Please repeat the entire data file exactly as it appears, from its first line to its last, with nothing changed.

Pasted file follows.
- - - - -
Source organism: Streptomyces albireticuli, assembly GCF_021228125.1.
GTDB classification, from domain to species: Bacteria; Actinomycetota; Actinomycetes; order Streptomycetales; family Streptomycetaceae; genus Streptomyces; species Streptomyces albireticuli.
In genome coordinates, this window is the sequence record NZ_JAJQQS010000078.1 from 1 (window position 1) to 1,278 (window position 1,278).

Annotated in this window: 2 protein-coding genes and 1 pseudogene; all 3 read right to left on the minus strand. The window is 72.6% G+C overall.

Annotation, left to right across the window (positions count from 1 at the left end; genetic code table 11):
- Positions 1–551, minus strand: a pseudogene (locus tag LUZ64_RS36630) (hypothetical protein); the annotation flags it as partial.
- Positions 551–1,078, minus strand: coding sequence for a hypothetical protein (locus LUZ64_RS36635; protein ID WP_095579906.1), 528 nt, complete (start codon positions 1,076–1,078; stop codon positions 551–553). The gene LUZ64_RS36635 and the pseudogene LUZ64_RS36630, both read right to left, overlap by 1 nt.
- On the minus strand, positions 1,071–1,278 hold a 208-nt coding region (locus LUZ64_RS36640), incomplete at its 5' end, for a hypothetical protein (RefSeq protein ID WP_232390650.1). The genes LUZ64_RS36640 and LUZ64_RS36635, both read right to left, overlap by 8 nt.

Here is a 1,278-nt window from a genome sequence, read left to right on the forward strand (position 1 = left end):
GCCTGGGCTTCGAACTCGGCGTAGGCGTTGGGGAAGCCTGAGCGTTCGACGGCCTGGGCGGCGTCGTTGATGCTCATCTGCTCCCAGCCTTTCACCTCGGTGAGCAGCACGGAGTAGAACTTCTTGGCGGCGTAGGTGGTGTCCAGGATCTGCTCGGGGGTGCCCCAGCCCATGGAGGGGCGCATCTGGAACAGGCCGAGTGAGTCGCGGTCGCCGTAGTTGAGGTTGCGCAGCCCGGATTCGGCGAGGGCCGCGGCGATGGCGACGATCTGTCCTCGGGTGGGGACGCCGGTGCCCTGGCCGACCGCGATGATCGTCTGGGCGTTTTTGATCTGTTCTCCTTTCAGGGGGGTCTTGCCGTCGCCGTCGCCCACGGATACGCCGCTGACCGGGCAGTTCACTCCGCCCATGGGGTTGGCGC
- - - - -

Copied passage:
Source organism: Streptomyces albireticuli, assembly GCF_021228125.1.
GTDB classification, from domain to species: Bacteria; Actinomycetota; Actinomycetes; order Streptomycetales; family Streptomycetaceae; genus Streptomyces; species Streptomyces albireticuli.
In genome coordinates, this window is the sequence record NZ_JAJQQS010000078.1 from 1 (window position 1) to 1,278 (window position 1,278).

Annotated in this window: 2 protein-coding genes and 1 pseudogene; all 3 read right to left on the minus strand. The window is 72.6% G+C overall.

Annotation, left to right across the window (positions count from 1 at the left end; genetic code table 11):
- Positions 1–551, minus strand: a pseudogene (locus tag LUZ64_RS36630) (hypothetical protein); the annotation flags it as partial.
- Positions 551–1,078, minus strand: coding sequence for a hypothetical protein (locus LUZ64_RS36635; protein ID WP_095579906.1), 528 nt, complete (start codon positions 1,076–1,078; stop codon positions 551–553). The gene LUZ64_RS36635 and the pseudogene LUZ64_RS36630, both read right to left, overlap by 1 nt.
- On the minus strand, positions 1,071–1,278 hold a 208-nt coding region (locus LUZ64_RS36640), incomplete at its 5' end, for a hypothetical protein (RefSeq protein ID WP_232390650.1). The genes LUZ64_RS36640 and LUZ64_RS36635, both read right to left, overlap by 8 nt.

Here is a 1,278-nt window from a genome sequence, read left to right on the forward strand (position 1 = left end):
GCCTGGGCTTCGAACTCGGCGTAGGCGTTGGGGAAGCCTGAGCGTTCGACGGCCTGGGCGGCGTCGTTGATGCTCATCTGCTCCCAGCCTTTCACCTCGGTGAGCAGCACGGAGTAGAACTTCTTGGCGGCGTAGGTGGTGTCCAGGATCTGCTCGGGGGTGCCCCAGCCCATGGAGGGGCGCATCTGGAACAGGCCGAGTGAGTCGCGGTCGCCGTAGTTGAGGTTGCGCAGCCCGGATTCGGCGAGGGCCGCGGCGATGGCGACGATCTGTCCTCGGGTGGGGACGCCGGTGCCCTGGCCGACCGCGATGATCGTCTGGGCGTTTTTGATCTGTTCTCCTTTCAGGGGGGTCTTGCCGTCGCCGTCGCCCACGGATACGCCGCTGACCGGGCAGTTCACTCCGCCCATGGGGTTGGCGC